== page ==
-, necessitated a new understanding of the meaning of the resurrection.
Hence the order to be silent in 9,9 and the dispute "what this rising
from the dead could mean" (9,10). In apocalyptic speech "after six days"
would mean 'at the end of a worldweek, i.e. a final new era; while
"after three days" would be a cryptic reference to the catastropohe of
70 and the assurance that with the 'dunamis tou theou' the people would
Re: the gospel as haggadah. Next to David Daube's arguments I would
recall those of Bowman: Mark opens his Gospel by arranging the journey
of Jesus (Gr Iesous} through the Land with that of his namesake Joshua
(LXX Iesous}: (1) The people set out..to cross the Jordan (Josh 3,14ff)
- The Baptist preached in the desert and baptized in the Jordan;
(2) Joshua chose twelve men (4,1) - Jesus appointed 12 apostles (Mk
3,13); (3) Joshua had the people circumcised (5,3) - Jesus was baptized
in the Jordan; (4) Joshua is confronted by an angel (friend or foe?,
5,13-15) - Jesus is confronted by the devil (1,13.24); (5) Joshua
entered the Land after the period of a generation (= 40 years) because
the people had first failed the 'test' in the desert - Jesus is tested
for forty days in the desert and passes the test. The parallels are
hardly conincidental. However, in (2) above, the order is not parallel.
Jesus chooses the twelve long after his baptism. It is one of a number
of reasons, why I believe that post-70 Mark revised a pre-70 passover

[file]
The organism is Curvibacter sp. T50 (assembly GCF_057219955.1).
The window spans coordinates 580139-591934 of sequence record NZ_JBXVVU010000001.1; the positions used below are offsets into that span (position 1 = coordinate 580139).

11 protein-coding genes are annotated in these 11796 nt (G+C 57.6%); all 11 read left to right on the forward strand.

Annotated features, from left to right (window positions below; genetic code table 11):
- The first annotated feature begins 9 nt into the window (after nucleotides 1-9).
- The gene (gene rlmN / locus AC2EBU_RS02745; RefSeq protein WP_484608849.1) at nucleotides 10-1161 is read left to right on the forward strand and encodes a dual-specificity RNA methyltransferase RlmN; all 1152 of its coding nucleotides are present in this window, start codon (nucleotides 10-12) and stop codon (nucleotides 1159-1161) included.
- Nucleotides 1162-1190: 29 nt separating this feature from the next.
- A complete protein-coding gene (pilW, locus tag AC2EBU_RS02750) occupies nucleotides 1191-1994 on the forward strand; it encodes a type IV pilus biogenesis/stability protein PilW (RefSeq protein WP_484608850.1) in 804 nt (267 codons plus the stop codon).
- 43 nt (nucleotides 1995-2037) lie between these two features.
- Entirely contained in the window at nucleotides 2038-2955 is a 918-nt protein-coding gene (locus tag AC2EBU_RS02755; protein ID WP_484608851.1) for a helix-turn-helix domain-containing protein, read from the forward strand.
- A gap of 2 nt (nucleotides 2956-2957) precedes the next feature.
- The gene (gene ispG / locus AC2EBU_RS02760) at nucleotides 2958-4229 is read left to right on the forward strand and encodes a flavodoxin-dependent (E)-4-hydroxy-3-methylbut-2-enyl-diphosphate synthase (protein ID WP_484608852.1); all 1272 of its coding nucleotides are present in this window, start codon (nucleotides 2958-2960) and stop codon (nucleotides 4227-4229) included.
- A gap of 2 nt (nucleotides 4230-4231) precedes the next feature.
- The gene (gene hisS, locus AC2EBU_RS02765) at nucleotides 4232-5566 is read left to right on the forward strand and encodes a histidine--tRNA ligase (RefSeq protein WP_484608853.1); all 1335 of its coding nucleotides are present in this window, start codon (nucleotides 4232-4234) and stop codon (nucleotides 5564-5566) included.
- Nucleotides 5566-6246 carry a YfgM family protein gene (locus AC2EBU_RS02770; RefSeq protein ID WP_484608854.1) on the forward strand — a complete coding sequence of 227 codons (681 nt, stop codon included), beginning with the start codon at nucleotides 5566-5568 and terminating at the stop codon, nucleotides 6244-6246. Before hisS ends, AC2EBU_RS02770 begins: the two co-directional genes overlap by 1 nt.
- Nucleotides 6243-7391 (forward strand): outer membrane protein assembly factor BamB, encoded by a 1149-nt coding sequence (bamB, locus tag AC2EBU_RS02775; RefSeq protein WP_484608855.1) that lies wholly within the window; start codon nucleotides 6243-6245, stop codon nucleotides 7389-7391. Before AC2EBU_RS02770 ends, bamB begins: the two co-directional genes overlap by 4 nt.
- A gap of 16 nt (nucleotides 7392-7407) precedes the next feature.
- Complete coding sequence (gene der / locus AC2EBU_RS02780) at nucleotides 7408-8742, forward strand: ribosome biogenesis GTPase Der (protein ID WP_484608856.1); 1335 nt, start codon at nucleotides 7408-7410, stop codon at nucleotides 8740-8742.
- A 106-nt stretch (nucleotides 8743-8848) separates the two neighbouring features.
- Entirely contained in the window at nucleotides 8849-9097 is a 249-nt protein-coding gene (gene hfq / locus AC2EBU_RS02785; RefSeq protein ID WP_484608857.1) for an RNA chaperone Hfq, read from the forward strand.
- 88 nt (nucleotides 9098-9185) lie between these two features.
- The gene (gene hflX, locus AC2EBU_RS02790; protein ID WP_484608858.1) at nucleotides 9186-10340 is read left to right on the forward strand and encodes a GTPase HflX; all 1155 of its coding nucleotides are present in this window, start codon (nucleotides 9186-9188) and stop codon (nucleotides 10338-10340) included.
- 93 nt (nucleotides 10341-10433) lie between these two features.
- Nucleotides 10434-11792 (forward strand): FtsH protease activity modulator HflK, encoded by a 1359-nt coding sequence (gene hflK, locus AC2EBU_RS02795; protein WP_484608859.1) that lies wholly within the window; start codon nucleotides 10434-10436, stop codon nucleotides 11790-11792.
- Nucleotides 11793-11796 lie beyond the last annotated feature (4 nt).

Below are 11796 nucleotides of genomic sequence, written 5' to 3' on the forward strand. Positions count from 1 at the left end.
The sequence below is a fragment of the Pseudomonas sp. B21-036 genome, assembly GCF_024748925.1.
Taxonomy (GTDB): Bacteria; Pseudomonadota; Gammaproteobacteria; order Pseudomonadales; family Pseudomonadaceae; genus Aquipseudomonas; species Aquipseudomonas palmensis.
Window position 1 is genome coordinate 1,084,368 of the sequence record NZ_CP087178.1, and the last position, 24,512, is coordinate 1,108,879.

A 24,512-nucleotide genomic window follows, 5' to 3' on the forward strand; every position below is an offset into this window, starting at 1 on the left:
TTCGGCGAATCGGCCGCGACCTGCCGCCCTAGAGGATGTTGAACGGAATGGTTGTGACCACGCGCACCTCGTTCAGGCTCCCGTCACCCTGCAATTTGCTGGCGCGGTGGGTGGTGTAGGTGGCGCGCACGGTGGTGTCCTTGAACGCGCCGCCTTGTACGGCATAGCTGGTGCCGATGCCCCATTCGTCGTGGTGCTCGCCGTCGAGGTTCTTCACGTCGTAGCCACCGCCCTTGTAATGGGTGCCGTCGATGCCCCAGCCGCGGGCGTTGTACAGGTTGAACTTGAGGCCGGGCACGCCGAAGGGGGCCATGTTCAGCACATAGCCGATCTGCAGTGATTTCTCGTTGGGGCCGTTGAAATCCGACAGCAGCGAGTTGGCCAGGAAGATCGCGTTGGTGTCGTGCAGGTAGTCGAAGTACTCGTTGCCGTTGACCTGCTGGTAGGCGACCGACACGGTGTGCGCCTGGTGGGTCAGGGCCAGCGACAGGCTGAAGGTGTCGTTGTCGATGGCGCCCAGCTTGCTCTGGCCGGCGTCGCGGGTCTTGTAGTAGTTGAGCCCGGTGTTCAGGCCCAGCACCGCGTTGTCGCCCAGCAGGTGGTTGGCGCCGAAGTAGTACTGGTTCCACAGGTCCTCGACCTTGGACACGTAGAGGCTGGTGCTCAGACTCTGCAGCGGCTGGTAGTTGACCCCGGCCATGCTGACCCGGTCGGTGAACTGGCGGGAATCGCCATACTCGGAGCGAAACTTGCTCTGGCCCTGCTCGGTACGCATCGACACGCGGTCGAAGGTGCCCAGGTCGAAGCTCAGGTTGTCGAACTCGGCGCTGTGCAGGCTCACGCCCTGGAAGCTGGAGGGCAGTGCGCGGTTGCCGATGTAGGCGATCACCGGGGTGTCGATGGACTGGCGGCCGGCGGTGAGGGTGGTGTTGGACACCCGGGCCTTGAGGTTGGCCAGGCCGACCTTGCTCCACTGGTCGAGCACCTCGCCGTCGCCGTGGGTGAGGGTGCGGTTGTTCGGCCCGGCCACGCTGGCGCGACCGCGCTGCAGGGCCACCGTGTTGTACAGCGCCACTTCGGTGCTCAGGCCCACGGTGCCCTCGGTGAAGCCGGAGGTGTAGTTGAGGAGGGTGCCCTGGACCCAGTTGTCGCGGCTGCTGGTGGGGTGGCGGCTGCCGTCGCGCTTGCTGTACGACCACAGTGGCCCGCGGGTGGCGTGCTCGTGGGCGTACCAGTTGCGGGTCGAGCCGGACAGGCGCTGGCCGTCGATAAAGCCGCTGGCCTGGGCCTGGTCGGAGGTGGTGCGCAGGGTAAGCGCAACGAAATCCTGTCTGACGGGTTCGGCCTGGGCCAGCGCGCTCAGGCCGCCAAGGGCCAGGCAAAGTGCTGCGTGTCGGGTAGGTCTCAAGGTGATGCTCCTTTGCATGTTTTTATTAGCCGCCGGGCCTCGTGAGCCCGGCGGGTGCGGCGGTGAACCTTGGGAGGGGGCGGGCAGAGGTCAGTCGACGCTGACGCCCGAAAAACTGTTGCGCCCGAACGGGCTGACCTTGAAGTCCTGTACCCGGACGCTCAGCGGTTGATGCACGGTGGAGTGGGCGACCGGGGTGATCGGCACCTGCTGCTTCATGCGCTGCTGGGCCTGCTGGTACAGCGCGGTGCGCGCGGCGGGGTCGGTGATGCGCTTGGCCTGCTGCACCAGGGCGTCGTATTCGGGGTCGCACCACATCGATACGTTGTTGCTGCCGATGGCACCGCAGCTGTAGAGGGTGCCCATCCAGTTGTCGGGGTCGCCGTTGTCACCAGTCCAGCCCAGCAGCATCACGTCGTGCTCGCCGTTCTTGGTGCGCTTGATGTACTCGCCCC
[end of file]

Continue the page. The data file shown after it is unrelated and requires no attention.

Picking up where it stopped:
haggadah. We are dealing with Pesach and Shabuot, not with Sukkoth.
On Tue, 15 Feb 2000, K. Hanhart wrote:
> This leads again to my thesis that Mark revised a pre-70
> Passover Haggadah which ended with a 'transfiguration' of Jesus
> together with Moses and Elija.
I agree with you that the earliest version of Mk ended with the Ascension
scene very similar to the Transfiguration scene. The Apocalypse of Peter
seems to preserve such a sequence best.
> In that case the reference to 'booths'
> would be a fitting ending of that assumed pre-70 passover haggadah:
> the vision of a future in which the transitory life in the desert is
> left behind (cmp. 2 Pt 1,17f.).
But it's not necessary to include the booths scene in the earliest
tradition IMHO. Booths could have been added later.
> Canonical Mark, as I read it, is a radically revised haggadah. The
> traumatic events in 70, traumatic for all 'Judeans' including
> Christians, made a a rethinking and rewriting of the haggadah
> mandatory: the parousia was delayed. While the pre-70 haggadah had
> ended with something like a 'transfiguration', Mark now placed this
> ending in the very centre of his Gospel (9,2-7) and wrote a new
> epilog: 15:42- 16:8), a midrash on LXX Is 22, 16; LXX Is 33,16, the
> (monumental) "tomb hewn from the rock" (Mk 15, 46) being a metaphor
> for the temple to be destroyed. I wrote on this in a previous
> contribution. One must have strong arguments for denying to reference
> to Isaiah here.
You may be right that the rewriting of proto-Mk was influenced by the
Jewish defeat in 70. But I don't see direct causality here.
It seems like the Tomb Burial was a major innovation/addition in the
tradition. Why it was added can be debated, but it seems pretty clear to
me that the Tomb Burial was not a feature of the earliest tradition. Once
it was added, it replaced the magnificent Ascension right after the death
on the Cross. But still this scene was preserved as Transfiguration.
So I think the addition of the Tomb Burial was the main reason for the
revision of (proto) Mk, when it became close to what we see it now.
Yuri Kuchinsky || Toronto
The goal proposed by Cynic philosophy is apathy, which is
equivalent to becoming God -=O=- Julian